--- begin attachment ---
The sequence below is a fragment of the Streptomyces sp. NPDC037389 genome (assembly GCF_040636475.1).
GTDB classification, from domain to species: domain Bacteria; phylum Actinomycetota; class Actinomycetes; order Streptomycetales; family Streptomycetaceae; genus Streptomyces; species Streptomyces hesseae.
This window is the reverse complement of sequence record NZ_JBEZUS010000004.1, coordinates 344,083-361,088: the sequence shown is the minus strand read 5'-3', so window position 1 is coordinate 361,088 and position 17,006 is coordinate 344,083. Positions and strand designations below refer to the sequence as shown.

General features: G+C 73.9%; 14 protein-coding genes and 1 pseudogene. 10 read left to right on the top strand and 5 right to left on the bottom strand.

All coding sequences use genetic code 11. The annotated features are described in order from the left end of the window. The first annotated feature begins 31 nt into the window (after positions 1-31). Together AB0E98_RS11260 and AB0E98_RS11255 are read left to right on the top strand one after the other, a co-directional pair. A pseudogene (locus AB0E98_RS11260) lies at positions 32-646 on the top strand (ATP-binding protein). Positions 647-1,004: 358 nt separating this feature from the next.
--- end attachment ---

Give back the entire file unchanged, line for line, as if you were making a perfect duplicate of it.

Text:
The sequence below is a fragment of the Streptomyces sp. NPDC037389 genome (assembly GCF_040636475.1).
GTDB classification, from domain to species: domain Bacteria; phylum Actinomycetota; class Actinomycetes; order Streptomycetales; family Streptomycetaceae; genus Streptomyces; species Streptomyces hesseae.
This window is the reverse complement of sequence record NZ_JBEZUS010000004.1, coordinates 344,083-361,088: the sequence shown is the minus strand read 5'-3', so window position 1 is coordinate 361,088 and position 17,006 is coordinate 344,083. Positions and strand designations below refer to the sequence as shown.

General features: G+C 73.9%; 14 protein-coding genes and 1 pseudogene. 10 read left to right on the top strand and 5 right to left on the bottom strand.

All coding sequences use genetic code 11. The annotated features are described in order from the left end of the window. The first annotated feature begins 31 nt into the window (after positions 1-31). Together AB0E98_RS11260 and AB0E98_RS11255 are read left to right on the top strand one after the other, a co-directional pair. A pseudogene (locus AB0E98_RS11260) lies at positions 32-646 on the top strand (ATP-binding protein). Positions 647-1,004: 358 nt separating this feature from the next.